1) I expressed a view at Michael Pettis blog that China has, in fact bottomed out, when he wrote his essay on “Hooray! China has bottomed out” (which was a sarcastic title). Immediately, I was banned from the Michael Pettis blog! I didn’t even realize it for some time, but his website just wouldn’t load on my system. I thought this was because of some temporary problem with his site. Then one day I tried loading his site from other systems and it was perfectly accessible.And note that I hardly made 2-3 comments in all at Pettis’ and none of them had anything with good or bad manners.
2) At Paul Krugman’s blog on the New York Times web site, I pointed out that nationalizing US banks can make unfriendly foreign governments nationalize the overseas subsidiaries of those banks. Prior to making this comment, my comments - again, very few - would appear as ” awaiting moderation” by default. Some of them would later get approved and published or not; but all of them on my upload would appear as "awaiting moderation". After I uploaded this view on bank nationalization, I no longer see my uploaded comments pending moderation at Krugman’s New York Times blog.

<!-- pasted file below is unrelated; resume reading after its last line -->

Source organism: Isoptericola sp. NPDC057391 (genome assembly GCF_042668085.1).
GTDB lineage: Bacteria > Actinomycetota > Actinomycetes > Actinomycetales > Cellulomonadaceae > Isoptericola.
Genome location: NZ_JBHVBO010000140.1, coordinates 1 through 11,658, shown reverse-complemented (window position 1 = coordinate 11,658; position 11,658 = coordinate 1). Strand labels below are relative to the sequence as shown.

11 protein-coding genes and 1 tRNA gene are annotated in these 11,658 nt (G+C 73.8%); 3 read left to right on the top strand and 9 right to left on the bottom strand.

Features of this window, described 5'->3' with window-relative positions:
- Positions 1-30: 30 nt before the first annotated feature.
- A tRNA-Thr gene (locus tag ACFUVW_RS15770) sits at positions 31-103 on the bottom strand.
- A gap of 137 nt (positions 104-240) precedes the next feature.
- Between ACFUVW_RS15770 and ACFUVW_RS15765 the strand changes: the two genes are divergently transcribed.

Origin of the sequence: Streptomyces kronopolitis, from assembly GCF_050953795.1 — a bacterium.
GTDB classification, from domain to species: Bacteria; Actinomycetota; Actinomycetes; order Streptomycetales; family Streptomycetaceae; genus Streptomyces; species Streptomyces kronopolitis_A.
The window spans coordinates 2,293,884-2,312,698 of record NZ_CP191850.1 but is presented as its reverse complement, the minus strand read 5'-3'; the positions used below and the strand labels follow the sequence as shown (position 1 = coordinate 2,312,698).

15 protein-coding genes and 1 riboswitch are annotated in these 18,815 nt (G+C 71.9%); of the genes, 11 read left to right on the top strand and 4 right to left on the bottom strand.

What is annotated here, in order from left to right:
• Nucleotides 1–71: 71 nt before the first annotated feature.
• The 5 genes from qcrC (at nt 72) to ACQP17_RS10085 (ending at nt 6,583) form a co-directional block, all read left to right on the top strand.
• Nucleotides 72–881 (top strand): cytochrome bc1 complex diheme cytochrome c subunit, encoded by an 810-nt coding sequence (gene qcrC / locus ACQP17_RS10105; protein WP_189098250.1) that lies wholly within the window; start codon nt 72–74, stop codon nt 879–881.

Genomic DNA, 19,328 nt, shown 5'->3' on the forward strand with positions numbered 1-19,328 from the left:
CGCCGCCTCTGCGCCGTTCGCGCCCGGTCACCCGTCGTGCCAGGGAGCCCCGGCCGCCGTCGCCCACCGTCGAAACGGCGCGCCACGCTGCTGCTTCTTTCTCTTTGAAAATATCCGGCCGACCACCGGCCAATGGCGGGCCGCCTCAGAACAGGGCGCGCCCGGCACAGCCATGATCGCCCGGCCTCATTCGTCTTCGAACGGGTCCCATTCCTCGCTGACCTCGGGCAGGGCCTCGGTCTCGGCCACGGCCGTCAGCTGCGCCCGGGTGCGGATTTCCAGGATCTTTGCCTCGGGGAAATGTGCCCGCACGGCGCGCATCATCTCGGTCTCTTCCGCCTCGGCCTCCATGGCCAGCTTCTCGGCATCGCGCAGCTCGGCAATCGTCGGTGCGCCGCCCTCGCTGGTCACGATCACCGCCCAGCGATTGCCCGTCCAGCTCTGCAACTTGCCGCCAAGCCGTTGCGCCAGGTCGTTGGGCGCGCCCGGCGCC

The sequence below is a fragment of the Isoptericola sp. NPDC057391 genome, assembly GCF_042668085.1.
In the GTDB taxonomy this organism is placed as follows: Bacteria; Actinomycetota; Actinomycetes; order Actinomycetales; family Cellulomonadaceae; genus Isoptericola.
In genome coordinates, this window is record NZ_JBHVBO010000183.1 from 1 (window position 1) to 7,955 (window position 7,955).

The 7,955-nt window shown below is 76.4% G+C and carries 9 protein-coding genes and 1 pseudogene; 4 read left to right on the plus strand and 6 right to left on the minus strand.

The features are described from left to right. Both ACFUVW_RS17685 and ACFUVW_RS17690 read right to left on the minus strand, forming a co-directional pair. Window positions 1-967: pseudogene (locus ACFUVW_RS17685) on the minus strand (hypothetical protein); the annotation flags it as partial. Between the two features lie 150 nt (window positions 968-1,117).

Both of these illustrate to me that I’m touching on topics that are perhaps too sensitive. Pettis probably has an agenda to propagandize against the Chinese exchanges rising, and Krugman to demand nationalization of banks. Though I’m just an individual investor my views were too controversial to be allowed on those sites.
In Setser’s case it appears to me that the objection is from the Council on Foreign Relations mandarins, and less from Setser; though again I could be wrong.
In any case, one thing I’m very sure of is that my particular IP has been pinpointed and banned by Pettis.
Update: I've edited this post to reflect that Paul Krugman writes for the New York Times, so the newspaper might be exercising at least as much control over content at his blog as he does. This insight is based on the comment below.
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